The people I have met through sex work are some of the most passionate, interesting, empathetic people I have met in my life, as well as some of the most diverse. This goes doubly for the trans sex workers. I’m proud to be part of a workforce that creates a rupture in the flow of wealth designated by capitalism. Against the violence of capitalism, trans people in the sex trades are disrupting the rigidity of wealth distribution as we have done historically, and as we will continue to do in the future.
3 Lois Anne Lorentzen, Cymene Howe, Susanna Zaraysky, “Devotional Crossings: Transgender Sex Workers, Santisima Muerte, and Spiritual Solidarity in Guadalajara and San Francisco”, in Religion at the Corner of Bliss and Nirvana, (North Carolina: Duke University Press, 2009) 7.
4 Beatriz Preciado, Testo Junkie: Sex, Drugs and Biopolitics in the Pharmacopornographic Era, (New York: The Feminist Press, 2013), 38.
5 ‘Sex Work Exclusionary Radical Feminist’ – see <http://sjwiki.org/wiki/Trans-exclusionary_radical_feminism#Sex_worker_ex....
6 One of the biggest sex work related news stories of 2014 was that of Somaly Mam, an anti-sex work activist in Cambodia accused of kidnapping sex workers from their workplaces and using them for her own abolitionist agenda. She resigned from her own organization amid claims that she was a fraud. Much of the discourse around this event focused on the supposedly good work that Mam was doing, regardless of the fabrications around her organization.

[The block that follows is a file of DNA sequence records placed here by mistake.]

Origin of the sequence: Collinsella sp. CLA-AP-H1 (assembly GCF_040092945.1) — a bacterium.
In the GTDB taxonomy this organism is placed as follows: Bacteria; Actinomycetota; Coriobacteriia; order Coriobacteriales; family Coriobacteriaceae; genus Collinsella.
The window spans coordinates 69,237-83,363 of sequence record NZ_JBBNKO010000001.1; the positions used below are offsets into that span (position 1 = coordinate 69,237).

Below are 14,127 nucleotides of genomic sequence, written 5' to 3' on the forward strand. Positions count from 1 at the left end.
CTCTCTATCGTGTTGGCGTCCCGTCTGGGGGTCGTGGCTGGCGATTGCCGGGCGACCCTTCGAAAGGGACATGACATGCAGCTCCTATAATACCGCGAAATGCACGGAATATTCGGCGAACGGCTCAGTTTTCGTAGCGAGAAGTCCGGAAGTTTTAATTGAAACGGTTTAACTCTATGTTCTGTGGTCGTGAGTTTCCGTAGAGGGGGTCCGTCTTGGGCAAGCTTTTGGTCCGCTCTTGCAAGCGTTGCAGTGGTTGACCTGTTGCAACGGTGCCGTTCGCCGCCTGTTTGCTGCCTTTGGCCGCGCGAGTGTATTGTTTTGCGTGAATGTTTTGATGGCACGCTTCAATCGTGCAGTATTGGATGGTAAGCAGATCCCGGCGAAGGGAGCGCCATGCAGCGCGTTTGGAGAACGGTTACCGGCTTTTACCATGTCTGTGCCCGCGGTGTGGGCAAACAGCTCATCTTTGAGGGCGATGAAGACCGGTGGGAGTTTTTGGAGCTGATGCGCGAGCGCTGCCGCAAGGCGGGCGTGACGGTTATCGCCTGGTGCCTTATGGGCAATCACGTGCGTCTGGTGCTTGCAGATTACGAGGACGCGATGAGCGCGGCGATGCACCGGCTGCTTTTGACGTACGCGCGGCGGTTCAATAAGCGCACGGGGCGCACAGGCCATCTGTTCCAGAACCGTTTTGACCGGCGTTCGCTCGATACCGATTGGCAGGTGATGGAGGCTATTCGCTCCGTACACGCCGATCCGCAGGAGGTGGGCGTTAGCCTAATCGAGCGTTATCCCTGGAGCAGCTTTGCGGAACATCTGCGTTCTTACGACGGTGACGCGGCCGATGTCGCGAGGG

8 Sex Change, Social Change: Reflections on Identity, Institutions, and Imperialism https://learningtrans.files.wordpress.com/2010/11/namaste-excerpt.pdf
R.A. Taylor is a writer, sex worker and transgender man living in Melbourne, Australia. He’s passionate about international sex work communities and movements, learning, and social theory. He is currently working on his first novel, which focuses on crime and queer identity from a prison abolitionist perspective. Sex work has allowed him to engage with new politics, and pursue his career as a writer, and make lifelong friends.